Thursday, December 20, 2012

Plowed Paradise

Will a new "Dust Bowl" form from increased tillage of farmland? With crop prices at record levels, more land is being converted from "untilled" to "planted". Planted in itself does not cause dust bowls, but leaving land void of grasses and other natural covers throughout the year, in great numbers, will do just that. We are seeing more and more trees (shelterbelts and tree groves/rows) and grasslands being removed due to the need for more croplands to take advantage of the high commodity prices. I have personally witnessed perfectly "great" shrub and tree plantings dozed over and piled into heaps only to make more room for those "cash crops".
One of the conservation organizations I support, Pheasants Forever, works very hard to promote and implement proper land stewarship. Consider this recent piece from the editor of the Pheasants Forever Journal:


National View

By Howard K. Vincent, CEO & President
Plowed Paradise

Don’t it always seem to go

That you don’t know what you’ve got ‘til it’s gone

They paved paradise and put up a parking lot

–Big Yellow Taxi (1970), Joni Mitchell  
It was recently reported that between 2008 and 2011, over 37,000 SQUARE MILES of grasslands, wetlands and shrubland were converted to crop in the United States. Not hard to understand when corn is selling for $8-9/bushel and there’s over 7 billion people to feed on Earth.

Likewise, it isn’t hard to fathom why the Natural Resources Conservation Service recently held a session to discuss the possibility of a new Dust Bowl arising due to the nationwide drought and large increase in tilled land.

Consider, for example, this recent firsthand account of South Dakota’s John Pollmann in Minnesota’s

Outdoor News weekly newspaper (a longtime PF supporter and partner): "There are new signs of change here on the prairie. Like the piles of dirt stacked up alongside recently trenched waterways, the surrounding cattails — once a winter home for pheasant and pheasant hunter alike — burned and ready for the tile plow.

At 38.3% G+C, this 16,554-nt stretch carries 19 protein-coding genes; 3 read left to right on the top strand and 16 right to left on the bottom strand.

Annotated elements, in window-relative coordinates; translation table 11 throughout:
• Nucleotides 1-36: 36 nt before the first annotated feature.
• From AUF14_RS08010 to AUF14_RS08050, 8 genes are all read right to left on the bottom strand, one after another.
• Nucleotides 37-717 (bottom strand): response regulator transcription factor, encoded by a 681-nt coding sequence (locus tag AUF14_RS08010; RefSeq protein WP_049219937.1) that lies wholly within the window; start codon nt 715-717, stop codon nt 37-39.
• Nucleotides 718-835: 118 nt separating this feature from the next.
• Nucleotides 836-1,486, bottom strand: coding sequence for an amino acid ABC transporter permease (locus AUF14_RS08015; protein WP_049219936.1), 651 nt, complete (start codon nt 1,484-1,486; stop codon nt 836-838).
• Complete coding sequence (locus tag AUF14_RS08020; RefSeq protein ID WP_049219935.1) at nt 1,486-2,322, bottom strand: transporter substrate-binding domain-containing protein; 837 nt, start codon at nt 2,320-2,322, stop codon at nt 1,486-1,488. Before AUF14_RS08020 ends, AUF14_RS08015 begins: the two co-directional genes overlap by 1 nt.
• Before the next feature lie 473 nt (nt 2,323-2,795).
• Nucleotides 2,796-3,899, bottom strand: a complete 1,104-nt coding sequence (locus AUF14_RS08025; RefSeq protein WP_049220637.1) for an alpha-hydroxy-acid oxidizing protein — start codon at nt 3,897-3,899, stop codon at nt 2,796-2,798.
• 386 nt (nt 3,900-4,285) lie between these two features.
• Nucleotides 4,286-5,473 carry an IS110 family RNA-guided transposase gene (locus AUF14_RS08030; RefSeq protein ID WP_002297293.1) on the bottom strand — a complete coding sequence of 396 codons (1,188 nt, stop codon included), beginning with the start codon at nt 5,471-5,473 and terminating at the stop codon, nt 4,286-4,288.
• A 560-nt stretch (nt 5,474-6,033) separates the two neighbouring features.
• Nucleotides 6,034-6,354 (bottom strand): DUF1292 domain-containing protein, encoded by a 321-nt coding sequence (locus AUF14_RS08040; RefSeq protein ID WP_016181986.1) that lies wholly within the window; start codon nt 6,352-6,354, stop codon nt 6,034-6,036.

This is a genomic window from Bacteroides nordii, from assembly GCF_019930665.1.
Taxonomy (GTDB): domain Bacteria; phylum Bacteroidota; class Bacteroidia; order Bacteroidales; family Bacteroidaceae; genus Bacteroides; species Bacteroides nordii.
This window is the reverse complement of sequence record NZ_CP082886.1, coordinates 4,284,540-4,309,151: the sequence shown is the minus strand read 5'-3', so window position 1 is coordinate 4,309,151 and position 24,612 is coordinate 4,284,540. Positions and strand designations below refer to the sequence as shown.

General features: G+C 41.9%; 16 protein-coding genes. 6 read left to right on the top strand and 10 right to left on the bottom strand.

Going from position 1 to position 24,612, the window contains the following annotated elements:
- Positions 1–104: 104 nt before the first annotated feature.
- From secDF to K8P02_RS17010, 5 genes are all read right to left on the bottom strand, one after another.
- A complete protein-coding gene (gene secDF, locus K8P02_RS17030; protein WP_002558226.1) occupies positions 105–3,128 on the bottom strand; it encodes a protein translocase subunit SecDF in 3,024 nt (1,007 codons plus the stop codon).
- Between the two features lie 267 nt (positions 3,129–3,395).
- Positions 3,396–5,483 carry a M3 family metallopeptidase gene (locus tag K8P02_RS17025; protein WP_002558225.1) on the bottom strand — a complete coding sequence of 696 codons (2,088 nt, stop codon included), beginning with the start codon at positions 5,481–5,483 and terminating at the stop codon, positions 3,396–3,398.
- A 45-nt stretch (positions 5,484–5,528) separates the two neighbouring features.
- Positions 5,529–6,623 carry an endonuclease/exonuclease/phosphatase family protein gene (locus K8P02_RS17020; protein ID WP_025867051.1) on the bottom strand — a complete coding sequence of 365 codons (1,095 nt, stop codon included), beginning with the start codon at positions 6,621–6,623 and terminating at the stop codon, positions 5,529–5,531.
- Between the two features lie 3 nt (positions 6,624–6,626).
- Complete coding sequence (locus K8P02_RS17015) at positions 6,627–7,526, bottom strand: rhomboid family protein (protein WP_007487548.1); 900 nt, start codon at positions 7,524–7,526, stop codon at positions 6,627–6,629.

Speaking of which, there are miles of the black, perforated plastic tubing stacked up along field edges and farmyards, not to mention what already has been put in the ground: There were 1 million feet of drainage tile installed in Lake County last year alone.

Where native pasture once met a meandering creek, now sits freshly plowed black dirt, balancing precariously on the edge between production and erosion.

And slash piles of trees seem to be stacked in every section — elm, ash and box elders long ago planted to protect the well being of South Dakota pioneers — now laid bare … ."

On the habitat investment side of the equation, things are wanting. Take, for example, that conservation programs account for only 1.7 percent of the federal budget — including the National Park Service and conservation programs in the Farm Bill.

If you ever needed an excuse to get more involved in supporting Pheasants Forever (read about the many opportunities in this issue and on our website), the above information is it. We’re not asking for the moon on conservation spending in these economic tight times with a huge federal debt, but there’s ample evidence a crisis is looming for our soil, water, wildlife and hunting heritage and right now saving these vital natural resources should be a larger national priority. Another important action to take to impact conservation is to vote November 6 for candidates that support PF’s habitat work and wildlife conservation goals.

/ P H E A S A N T S F O R E V E R • w w w. p h e a s a n t s f o r e v e r . o r g

Real Christmas Trees Way to Go!

Why do most people put up a "fake" Christmas tree? Mostly for convenience.
Some people also say they are allergic to trees in the house. However, nothgin beats the aroma
and allure of the real tree in the house for Christmas.